Prebiotic Cookie Dough Bites

Heather Dessinger

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These delicious, chewy, slightly addictive cookie dough bites (or raisin and cinnamon dough bites for littles ones who don’t eat chocolate yet) have a secret superpower – resistant starch. My kids nd I dreamed them up one Friday night during a debate on whether to play superheroes or make cookies. Obviously we had to do both, so we made the cookies part of the team.

We saved the world, and they saved us.

I should probably back up here. Lately I’ve been reading up on the benefits of resistant starch, which is a prebiotic that feeds our gut microbiome – aka the bacteria that live in our digestive tracts.

Just like with rainforests and other ecosystems, experts believe that gut microbiome diversity may contribute to our overall health and resilience. Unfortunately, as Michael Pollan notes in this article, “Researchers now speak of an impoverished ‘Westernized microbiome’ and ask whether the time has come to embark on a project of ‘restoration ecology’ — not in the rain forest or on the prairie but right here at home, in the human gut.”

To bring back diversity, researchers are turning their attention to resistant starch.

Not A Tiger. Not A Nut. What Is It?

In addition to consuming fermented foods and a good probiotic (you can read about the one I use here), lately I’ve been making an extra effort to incorporate more resistant starch into our diet. That’s because according to Stanford microbiologist Justin Sonnenburg, “The safest way to increase your microbial biodiversity is to eat a variety of polysaccharides.” (source) Resistant starch is a primary source of polysaccharides.

These cookie dough bites are made with tigernut flour, which is an odd name given that, uh, it’s not made from tigers or nuts.

Tigernuts are actually tubers, like potatoes, only they’re much sweeter and delicious raw. You can actually snack on them whole like you would almonds or cashews, or make “nut” milk out of them. And as you might have guessed, they’re a good source of resistant starch – the best we know of in fact.

Because tigernut flour is type 2 resistant starch, which loses most of its benefit when cooked, I try to incorporate it raw when possible. This no-bake cookie dough it the perfect snack, and you can even dress it up by dipping it in chocolate or using it to make ice cream sandwiches.

As I mentioned earlier, the flour is sweet so all you really need is a tablespoon of maple syrup, but if you’d like to you create a more decadent treat you can dip the dough in fair-trade dark chocolate or use it to make ice cream sandwiches.


A word of advice . . .

Changes in gut flora (whether from probiotics or resistant starch) can cause gassiness if too much change happens too soon. Gut health experts typically recommend starting slow and working your way up. Also, according to Dr. Amy Nett:

If you choose to try supplementing with RS, start with small doses of about ¼ teaspoon once daily, and very gradually increase the amount as tolerated. Some increased gas and bloating is expected as your gut flora changes and adapts, but you do not want to feel uncomfortable. If you experience marked discomfort, then decrease the amount you’re taking for a few days until your symptoms resolve, and then try increasing again gradually.

Studies indicate that the benefits of resistant starch may be seen when consuming around 15 to 30 grams daily (equivalent to two to four tablespoons of potato starch). This may be too much for some people to tolerate, particularly in the setting of gut dysbiosis, and going above this amount is not necessarily beneficial.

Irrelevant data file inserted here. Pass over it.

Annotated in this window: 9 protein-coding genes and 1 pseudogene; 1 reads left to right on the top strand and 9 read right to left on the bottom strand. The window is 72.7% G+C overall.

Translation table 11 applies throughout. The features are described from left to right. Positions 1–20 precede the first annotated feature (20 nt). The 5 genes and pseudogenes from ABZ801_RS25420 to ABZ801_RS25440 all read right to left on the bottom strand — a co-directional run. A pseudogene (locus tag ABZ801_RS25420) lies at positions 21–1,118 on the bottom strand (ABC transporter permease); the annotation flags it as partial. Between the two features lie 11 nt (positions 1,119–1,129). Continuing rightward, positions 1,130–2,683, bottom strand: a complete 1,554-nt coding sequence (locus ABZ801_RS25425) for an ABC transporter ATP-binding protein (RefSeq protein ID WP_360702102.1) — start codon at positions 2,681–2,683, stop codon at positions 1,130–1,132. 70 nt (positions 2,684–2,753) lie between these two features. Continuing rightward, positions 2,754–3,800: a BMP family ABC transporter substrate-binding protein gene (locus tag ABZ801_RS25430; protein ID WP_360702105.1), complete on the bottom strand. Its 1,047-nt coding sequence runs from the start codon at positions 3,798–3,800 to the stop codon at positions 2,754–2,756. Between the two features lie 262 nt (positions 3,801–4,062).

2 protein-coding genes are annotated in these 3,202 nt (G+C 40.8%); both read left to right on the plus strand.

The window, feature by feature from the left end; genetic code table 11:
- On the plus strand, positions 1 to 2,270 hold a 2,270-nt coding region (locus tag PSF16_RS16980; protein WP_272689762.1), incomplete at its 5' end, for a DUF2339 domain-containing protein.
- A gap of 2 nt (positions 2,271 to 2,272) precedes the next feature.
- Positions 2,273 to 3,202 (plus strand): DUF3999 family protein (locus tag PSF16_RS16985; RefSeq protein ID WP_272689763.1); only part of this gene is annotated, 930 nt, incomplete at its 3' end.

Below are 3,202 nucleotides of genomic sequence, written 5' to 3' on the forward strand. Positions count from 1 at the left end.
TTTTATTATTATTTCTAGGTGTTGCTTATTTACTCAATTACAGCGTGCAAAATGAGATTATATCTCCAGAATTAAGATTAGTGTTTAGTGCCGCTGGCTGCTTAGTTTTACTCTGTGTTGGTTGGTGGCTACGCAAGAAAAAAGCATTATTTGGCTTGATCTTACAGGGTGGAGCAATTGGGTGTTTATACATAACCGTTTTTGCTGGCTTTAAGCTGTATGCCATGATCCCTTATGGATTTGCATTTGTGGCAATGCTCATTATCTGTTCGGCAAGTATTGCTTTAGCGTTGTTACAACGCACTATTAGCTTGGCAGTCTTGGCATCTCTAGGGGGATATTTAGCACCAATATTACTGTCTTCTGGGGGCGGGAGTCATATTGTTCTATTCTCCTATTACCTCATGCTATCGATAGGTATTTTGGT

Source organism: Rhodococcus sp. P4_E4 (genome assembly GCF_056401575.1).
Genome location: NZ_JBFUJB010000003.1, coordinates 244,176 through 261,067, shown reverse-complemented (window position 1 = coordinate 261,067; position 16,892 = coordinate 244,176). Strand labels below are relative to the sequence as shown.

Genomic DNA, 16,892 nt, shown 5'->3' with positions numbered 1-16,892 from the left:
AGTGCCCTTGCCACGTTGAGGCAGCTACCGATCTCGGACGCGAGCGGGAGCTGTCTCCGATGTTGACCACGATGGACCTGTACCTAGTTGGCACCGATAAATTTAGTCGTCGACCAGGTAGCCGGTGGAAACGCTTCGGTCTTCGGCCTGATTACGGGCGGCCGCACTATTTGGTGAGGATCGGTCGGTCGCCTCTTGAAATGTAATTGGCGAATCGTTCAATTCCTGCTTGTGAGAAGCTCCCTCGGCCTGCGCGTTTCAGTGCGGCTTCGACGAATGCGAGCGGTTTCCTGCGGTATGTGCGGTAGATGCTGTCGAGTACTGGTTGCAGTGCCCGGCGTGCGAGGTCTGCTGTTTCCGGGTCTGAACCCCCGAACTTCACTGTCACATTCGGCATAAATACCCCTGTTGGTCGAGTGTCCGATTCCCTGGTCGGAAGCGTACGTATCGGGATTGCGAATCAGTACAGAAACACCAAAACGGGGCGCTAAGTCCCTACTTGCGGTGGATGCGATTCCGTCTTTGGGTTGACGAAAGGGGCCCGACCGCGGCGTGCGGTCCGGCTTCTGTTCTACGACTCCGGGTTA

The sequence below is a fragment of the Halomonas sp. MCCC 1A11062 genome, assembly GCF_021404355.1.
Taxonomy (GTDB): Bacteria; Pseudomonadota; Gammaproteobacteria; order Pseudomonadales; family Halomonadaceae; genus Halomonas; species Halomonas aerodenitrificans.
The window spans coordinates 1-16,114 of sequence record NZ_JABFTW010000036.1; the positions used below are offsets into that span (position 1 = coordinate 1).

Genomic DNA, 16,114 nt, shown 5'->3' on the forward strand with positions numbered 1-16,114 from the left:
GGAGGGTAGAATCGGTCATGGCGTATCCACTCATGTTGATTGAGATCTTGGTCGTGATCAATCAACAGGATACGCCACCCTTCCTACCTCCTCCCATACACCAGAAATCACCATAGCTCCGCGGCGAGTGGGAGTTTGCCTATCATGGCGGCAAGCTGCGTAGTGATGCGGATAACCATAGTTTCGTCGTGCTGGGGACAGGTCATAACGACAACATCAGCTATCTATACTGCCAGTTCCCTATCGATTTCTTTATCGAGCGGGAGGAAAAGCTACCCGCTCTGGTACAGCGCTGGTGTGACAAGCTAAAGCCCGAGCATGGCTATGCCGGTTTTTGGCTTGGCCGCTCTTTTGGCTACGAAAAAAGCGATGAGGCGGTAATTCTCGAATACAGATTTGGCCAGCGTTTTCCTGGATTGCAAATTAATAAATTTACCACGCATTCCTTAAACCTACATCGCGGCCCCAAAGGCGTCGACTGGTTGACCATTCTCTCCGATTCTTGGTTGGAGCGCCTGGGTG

If you experience marked GI distress with even small amounts of RS, this may be an indication of SIBO (small intestinal bacterial overgrowth) or microbial dysbiosis, and you may need to consider working with a healthcare practitioner to establish a more balanced gut microbiome through the use of herbal antimicrobials and probiotics before adding RS or other prebiotics.” (source)

Each of these cookie dough bites contains two teaspoons of resistant starch, so you may want to divide them further when starting out. They freeze well so you can make a batch and work your way up slowly if desired.

Have you ever heard of tigernut flour? It's a naturally sweet flour that, ironically, has nothing to do with tigers or nuts. :) It's the most potent source of resistant starch we know of, which is a type of prebiotic that encourages gut microbiome diversity. It's best consumed raw, so I made into a cookie dough!
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4.23 from 9 votes

Resistant Starch Cookie Dough Bites

Course Dessert
Cuisine American
Prep Time 7 minutes
Total Time 7 minutes
Calories 0kcal
Author Mommypotamus




  • Place tigernut flour, cashew/almond butter, maple syrup, vanilla and salt in a food processor and blend well. If your cashew butter is on the dry side, add one tablespoon of melted butter (or a little more if needed). You want it to be pretty soft/oily so that the dough doesn’t dry out in the fridge.
  • Remove dough from the food processor and place in a bowl. Stir in the chocolate chips, then roll the dough into twelve balls and place in the fridge or freezer to enjoy as desired.


Calories: 0kcal | Carbohydrates: 0g | Protein: 0g | Fat: 0g | Saturated Fat: 0g | Polyunsaturated Fat: 0g | Monounsaturated Fat: 0g | Trans Fat: 0g | Cholesterol: 0mg | Sodium: 0mg | Potassium: 0mg | Fiber: 0g | Sugar: 0g | Vitamin A: 0IU | Vitamin C: 0mg | Calcium: 0mg | Iron: 0mg

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Heather is a holistic health educator, herbalist, DIYer, Lyme and mold warrior. Since founding in 2009, Heather has been taking complicated health research and making it easy to understand. She shares tested natural recipes and herbal remedies with millions of naturally minded mamas around the world.